The world hasn’t ended yet, it just sometimes feels like it has.
In reading about the terrible massacre in Newtown Connecticut, and the responses to it by various political actors, it struck me that the gun culture in this country has a direct relation to the neo-feudalism I discuss regularly here at Camelotkidd.
When I grew up here in America, it was common for one parent, usually a father, to have a good job that paid the bills, provided a pension and healthcare, and allowed the other parent to stay home and raise the kids. There was also enough time to volunteer for church or school, coach Little League or be a Cub Scout den-mother. No longer. These days, Americans are under tremendous economic stress with both parents having to work, leaving little time for child rearing let alone community activities. They have to labor in a workplace that doesn’t provide nearly enough jobs, deal with horrible bosses who treat them like shit, and a corporate employer who is realizing all their gains in productivity. The neo-liberal solution has been to take on more and more debt, which adds to the stress. Consequently, we have a “pressure cooker society awash in guns.”
Mark Ames trenchant tome about workplace shootings, Going Postal, makes the argument that these sort of mass shootings are a recent phenomenon. According to Ames, these sorts of massacres have only been occurring since the Reagan administration and the adoption of neo-liberal economic policies. These sorts of economic policies have hit white working-class males especially hard. And, no surprise, white males are the ones pulling the trigger in these, all too frequent, mass murders.
That is why I find it more than ironic that the father of Newtown killer Adam Lanza, was a highly paid executive at General Electric. General Electric, under former CEO Jack Welsh, led the way in the sorts of “downsizing” and “off-shoring” that has decimated the jobs of these white working class males. Welch was known as “Neutron Jack” for his propensity for firing workers and leaving behind the factories. Welch often spoke about how given the choice, all his factories would be located on barges, so they could be moved to wherever the most desperate, cheapest labor existed.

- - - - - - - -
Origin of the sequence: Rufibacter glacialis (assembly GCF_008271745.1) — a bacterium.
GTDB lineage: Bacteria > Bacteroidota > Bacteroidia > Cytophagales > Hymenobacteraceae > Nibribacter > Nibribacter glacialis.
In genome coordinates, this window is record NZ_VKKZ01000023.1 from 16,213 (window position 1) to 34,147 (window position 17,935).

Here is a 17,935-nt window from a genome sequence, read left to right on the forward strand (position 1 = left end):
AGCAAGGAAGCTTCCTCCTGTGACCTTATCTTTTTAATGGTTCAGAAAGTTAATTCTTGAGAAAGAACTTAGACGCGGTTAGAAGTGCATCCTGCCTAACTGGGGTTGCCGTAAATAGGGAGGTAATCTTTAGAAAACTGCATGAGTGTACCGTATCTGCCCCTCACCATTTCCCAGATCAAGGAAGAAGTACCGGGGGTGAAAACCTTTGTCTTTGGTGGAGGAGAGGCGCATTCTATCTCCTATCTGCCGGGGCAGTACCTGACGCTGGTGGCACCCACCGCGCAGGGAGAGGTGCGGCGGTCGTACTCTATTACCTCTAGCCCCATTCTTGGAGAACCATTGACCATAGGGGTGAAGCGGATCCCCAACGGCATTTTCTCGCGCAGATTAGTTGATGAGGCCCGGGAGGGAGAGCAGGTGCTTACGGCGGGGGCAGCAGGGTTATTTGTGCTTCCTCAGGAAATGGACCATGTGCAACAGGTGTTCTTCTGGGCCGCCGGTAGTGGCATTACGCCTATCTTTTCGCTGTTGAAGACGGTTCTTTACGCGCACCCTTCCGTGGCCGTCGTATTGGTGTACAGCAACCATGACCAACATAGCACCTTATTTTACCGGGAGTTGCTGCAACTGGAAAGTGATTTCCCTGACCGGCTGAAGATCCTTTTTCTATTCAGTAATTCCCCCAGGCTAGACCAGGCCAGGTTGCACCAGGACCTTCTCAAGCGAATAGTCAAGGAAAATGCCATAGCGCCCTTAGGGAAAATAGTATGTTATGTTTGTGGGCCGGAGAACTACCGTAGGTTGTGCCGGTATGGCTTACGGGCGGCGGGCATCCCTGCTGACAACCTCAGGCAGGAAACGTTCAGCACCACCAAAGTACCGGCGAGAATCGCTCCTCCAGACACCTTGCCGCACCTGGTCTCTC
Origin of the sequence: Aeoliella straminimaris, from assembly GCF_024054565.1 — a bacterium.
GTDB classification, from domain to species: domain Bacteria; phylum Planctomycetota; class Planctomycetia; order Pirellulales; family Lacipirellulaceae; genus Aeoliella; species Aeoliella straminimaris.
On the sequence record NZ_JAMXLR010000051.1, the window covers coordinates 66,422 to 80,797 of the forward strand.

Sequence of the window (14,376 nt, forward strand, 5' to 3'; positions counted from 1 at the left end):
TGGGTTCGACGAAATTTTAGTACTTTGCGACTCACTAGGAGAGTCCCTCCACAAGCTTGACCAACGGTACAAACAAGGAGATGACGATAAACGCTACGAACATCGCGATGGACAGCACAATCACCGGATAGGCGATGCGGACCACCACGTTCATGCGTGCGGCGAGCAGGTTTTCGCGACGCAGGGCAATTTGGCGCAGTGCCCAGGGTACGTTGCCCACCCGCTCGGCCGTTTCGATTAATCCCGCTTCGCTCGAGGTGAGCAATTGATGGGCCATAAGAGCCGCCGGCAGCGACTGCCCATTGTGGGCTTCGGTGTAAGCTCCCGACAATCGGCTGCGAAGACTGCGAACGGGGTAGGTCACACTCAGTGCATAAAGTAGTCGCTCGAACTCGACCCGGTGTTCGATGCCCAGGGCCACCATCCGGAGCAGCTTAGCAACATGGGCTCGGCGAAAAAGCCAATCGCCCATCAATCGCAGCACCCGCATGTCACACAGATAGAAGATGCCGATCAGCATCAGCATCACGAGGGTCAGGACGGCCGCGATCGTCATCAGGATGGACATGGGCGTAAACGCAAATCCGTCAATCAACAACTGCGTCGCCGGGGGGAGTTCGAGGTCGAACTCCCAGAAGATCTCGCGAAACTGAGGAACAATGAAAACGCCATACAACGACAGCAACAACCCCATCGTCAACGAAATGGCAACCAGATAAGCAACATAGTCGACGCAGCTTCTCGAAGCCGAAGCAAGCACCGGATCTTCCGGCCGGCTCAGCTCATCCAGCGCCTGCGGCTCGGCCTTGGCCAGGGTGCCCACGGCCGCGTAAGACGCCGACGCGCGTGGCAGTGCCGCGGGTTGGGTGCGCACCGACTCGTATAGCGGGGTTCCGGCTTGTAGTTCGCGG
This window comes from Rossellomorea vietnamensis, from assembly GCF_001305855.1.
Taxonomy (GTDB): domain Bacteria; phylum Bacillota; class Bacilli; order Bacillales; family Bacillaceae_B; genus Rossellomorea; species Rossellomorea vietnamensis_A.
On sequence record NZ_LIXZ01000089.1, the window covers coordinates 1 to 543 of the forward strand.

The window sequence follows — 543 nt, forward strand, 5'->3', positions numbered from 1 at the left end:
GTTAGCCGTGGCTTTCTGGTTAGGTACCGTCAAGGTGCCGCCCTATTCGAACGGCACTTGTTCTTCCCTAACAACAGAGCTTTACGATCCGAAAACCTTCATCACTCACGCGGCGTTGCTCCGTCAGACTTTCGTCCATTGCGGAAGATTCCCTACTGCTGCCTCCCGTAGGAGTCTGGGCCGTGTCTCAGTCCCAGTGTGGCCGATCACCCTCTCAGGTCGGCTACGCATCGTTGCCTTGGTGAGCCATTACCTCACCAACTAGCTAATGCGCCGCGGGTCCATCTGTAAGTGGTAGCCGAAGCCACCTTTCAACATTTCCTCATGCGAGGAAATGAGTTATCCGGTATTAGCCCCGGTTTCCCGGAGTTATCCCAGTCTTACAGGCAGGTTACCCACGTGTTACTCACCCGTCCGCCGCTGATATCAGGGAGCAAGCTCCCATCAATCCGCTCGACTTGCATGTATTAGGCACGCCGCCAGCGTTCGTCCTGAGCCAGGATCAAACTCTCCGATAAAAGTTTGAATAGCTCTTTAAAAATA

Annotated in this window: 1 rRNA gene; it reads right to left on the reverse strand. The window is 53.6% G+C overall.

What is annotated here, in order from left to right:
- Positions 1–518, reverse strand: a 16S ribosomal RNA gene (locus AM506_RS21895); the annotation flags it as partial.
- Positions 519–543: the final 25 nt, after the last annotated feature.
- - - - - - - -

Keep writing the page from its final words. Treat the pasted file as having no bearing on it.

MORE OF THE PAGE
These economic policies that Jack Welsh and GE pioneered have been extremely detrimental to the majority of Americans. Policies that were largely enacted by using the oldest trick in the ruling elite playbook–divide and rule. Americans have been pitted against each other by race, class, ethnicity, gender and political identity.
Books such as Bowling Alone, have missed the real ramifications of such an atomization in the larger political-economy–deliberate policies of control by our new class of neo-feudal rulers. Also ignored is the elite intellectual embrace of the sort of Randian hyper-individualism where everyone is responsible for their outcome in life. We got a glimpse of this sort of thinking in the recent presidential campaign, where Mitt Romney and Paul Ryan made infamous remarks before donors about how they really feel about their fellow citizens. With the sort of elimination rhetoric like moocher and parasite bandied about, it’s no wonder that Americans view each other with suspicion and fear.
Firmin Debrubander, in his article entitled The Freedom of an Armed Society, argues that guns increase this polorazation and make us less free. “…nothing suits power so well as extreme individualism…political and corporate interests aim at nothing less than “individualization,” since it is far easier to manipulate a collection of discrete and increasingly independent individuals than a community. Guns undermine just that — community. Their pervasive, open presence would sow apprehension, suspicion, mistrust and fear, all emotions that are corrosive of community and civic cooperation. To that extent, then, guns give license to autocratic government.”
According to Debrubander, “our gun culture promotes a fatal slide into extreme individualism. It fosters a society of atomistic individuals, isolated before power — and one another — and in the aftermath of shootings such as at Newtown, paralyzed with fear. That is not freedom, but quite its opposite. And as the Occupy movement makes clear, also the demonstrators that precipitated regime change in Egypt and Myanmar last year, assembled masses don’t require guns to exercise and secure their freedom, and wield world-changing political force.”
As we have deconstructed America, we have created an armed, fearful society. Quite the opposite of the “land of the free–home of the brave.”
What can we do about our gun culture? Yves Smith at Naked Capitalism offers some thoughts.
And, Charles Pierce has an excellent idea on how to hold gun manufacturers accountable for the damage their products do.
Update: The NRA just called for more guns in schools to protect us from guns in schools. Who could have predicted–an organization that exists to lobby for the gun industry coming up with a plan to sell more guns?